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Introduction to this document

CCTV policy

If you have CCTV cameras installed at work, or are thinking of installing them, you should have a CCTV policy in place and you should also read the Information Commissioner's Office Code of Practice for Surveillance Cameras and Personal Information. Our CCTV policy will help you get over the first hurdle.

Data protected

Images which are recorded and held about identifiable individuals are covered by the General Data Protection Regulation (GDPR) and the Data Protection Act 2018 and therefore, if you're thinking of installing CCTV cameras in the workplace to routinely capture images of individuals, you'll need to comply with your data protection obligations. The Code of Practice for Surveillance Cameras and Personal Information sets out the Information Commissioner's Office good practice recommendations on how you can comply with the data protection principles. As CCTV is intrusive, the starting point is to consider whether you should use it in the first place, assessing what purposes you wish to use it for, what benefits you will gain, what better solutions might exist and what effect it may have on people's privacy. Your impact assessment will need to conclude that CCTV is justified in all the circumstances.

CCTV considerations

Once you have taken the decision to install CCTV, you’ll then need to consider matters such as:

  •       ensuring effective administration - who has responsibility for the control of the system, for example, deciding how the system is used, what is to be recorded and to whom the images may be disclosed
  •       selection and siting the camera - you’ll need to choose equipment and locations which achieve the purposes for which you’re using CCTV
  •       using the equipment - it’s important a CCTV system produces images that are of a suitable quality and it will need to be checked regularly to ensure it’s working properly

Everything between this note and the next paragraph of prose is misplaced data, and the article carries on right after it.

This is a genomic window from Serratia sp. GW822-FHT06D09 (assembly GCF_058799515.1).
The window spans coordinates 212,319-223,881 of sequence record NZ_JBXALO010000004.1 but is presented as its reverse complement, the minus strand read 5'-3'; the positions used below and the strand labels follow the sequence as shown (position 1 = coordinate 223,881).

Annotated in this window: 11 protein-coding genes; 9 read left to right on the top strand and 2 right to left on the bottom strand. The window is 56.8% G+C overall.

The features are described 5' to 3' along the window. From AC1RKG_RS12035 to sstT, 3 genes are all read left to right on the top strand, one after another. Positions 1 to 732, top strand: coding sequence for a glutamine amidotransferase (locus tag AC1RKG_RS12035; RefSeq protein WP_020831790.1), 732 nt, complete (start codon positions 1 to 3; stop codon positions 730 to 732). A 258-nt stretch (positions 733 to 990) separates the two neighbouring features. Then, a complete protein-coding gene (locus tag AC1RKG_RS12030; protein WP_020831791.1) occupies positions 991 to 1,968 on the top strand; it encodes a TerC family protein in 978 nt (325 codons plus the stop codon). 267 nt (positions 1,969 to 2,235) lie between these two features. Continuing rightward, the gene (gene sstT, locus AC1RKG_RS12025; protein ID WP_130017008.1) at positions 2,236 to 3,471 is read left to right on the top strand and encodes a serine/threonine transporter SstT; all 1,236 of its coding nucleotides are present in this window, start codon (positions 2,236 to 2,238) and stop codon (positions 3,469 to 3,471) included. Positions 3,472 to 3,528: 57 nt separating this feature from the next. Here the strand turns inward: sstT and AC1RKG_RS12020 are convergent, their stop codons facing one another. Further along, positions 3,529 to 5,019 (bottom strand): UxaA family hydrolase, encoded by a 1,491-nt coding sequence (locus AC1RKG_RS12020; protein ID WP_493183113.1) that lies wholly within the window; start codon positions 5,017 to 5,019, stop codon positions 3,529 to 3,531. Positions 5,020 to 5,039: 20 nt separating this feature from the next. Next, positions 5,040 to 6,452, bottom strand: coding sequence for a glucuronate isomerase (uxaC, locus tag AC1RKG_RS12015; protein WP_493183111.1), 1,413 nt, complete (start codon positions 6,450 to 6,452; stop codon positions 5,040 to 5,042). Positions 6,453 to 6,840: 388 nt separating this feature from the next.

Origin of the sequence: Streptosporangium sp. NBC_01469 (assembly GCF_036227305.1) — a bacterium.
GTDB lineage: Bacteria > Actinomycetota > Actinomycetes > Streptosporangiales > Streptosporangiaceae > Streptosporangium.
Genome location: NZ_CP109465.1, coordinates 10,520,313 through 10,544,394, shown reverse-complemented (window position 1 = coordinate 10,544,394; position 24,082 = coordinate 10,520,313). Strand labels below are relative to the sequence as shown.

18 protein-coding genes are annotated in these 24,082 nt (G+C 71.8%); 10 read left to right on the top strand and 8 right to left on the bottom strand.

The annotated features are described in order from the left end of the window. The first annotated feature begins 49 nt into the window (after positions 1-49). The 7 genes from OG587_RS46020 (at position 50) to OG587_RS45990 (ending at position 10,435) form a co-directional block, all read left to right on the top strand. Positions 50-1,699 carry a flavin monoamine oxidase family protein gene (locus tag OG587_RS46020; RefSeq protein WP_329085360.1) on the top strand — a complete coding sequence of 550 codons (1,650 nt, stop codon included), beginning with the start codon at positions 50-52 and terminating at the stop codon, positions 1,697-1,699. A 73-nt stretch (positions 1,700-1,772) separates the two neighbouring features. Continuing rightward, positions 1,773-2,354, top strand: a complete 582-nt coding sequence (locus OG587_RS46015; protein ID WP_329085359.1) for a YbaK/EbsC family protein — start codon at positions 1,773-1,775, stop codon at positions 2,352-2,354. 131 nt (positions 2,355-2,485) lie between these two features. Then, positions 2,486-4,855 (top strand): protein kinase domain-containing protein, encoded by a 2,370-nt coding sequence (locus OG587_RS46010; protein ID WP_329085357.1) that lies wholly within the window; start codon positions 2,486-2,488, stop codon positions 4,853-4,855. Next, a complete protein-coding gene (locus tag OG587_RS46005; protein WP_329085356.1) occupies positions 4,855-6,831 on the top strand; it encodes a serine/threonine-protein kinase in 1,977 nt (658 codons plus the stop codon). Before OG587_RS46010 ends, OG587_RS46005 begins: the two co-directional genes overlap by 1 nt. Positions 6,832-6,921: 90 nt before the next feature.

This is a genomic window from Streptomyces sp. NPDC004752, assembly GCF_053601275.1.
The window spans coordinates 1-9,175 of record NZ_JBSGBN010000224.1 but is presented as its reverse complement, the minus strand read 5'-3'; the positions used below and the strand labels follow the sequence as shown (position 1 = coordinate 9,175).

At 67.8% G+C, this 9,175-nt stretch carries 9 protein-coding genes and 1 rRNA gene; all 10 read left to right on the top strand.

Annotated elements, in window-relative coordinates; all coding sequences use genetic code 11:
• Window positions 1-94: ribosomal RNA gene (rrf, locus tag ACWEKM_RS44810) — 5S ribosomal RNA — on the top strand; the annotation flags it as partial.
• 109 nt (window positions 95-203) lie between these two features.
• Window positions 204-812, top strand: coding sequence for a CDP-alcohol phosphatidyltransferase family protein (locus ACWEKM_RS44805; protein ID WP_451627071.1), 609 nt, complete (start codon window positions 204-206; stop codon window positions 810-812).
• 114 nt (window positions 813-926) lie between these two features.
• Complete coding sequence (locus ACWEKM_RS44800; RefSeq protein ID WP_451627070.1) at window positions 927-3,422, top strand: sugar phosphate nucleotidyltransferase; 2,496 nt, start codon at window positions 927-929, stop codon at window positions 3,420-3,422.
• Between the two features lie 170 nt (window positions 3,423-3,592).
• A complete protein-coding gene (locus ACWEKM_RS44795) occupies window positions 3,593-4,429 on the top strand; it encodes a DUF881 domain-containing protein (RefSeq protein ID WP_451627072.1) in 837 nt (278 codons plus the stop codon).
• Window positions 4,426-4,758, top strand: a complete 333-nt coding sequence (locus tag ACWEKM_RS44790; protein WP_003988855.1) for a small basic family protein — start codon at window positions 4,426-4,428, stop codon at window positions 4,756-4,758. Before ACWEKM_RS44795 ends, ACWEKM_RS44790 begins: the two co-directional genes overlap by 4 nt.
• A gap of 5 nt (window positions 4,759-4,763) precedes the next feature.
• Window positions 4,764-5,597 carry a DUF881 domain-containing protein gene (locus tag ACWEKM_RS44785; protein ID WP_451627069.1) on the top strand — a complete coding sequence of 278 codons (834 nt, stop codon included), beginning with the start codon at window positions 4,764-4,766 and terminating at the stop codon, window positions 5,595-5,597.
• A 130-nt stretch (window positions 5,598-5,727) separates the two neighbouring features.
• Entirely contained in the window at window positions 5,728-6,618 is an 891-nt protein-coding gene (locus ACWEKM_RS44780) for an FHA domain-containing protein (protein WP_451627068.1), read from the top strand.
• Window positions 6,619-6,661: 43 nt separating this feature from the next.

•       looking after the recorded material and using the images - recorded material should be stored in a way that maintains the integrity of the image; you'll need to have clear rules on who can view the images and where and, in addition, the disclosure of images from the CCTV system must be controlled and consistent with the purpose for which the system was established
  •       retention periods - this should reflect your purposes for recording images and you should not keep them for longer than strictly necessary for those purposes
  •       letting people know - you must let people know they're in an area where CCTV surveillance is being carried out. With employees, this means having a CCTV policy, as well as having clear and prominent signage
  •       dealing with data subject access requests - individuals whose images are recorded have a right to view the images of themselves and to be provided with a copy of the images.

Our CCTV Policy covers all these issues. Finally, our policy includes an optional section on vehicle tracking and monitoring which you should include if you intend to fit in-vehicle camera systems to company vehicles. If you do this, only monitor the vehicle during business use and have a privacy button installed to enable the recording to be deactivated during private use.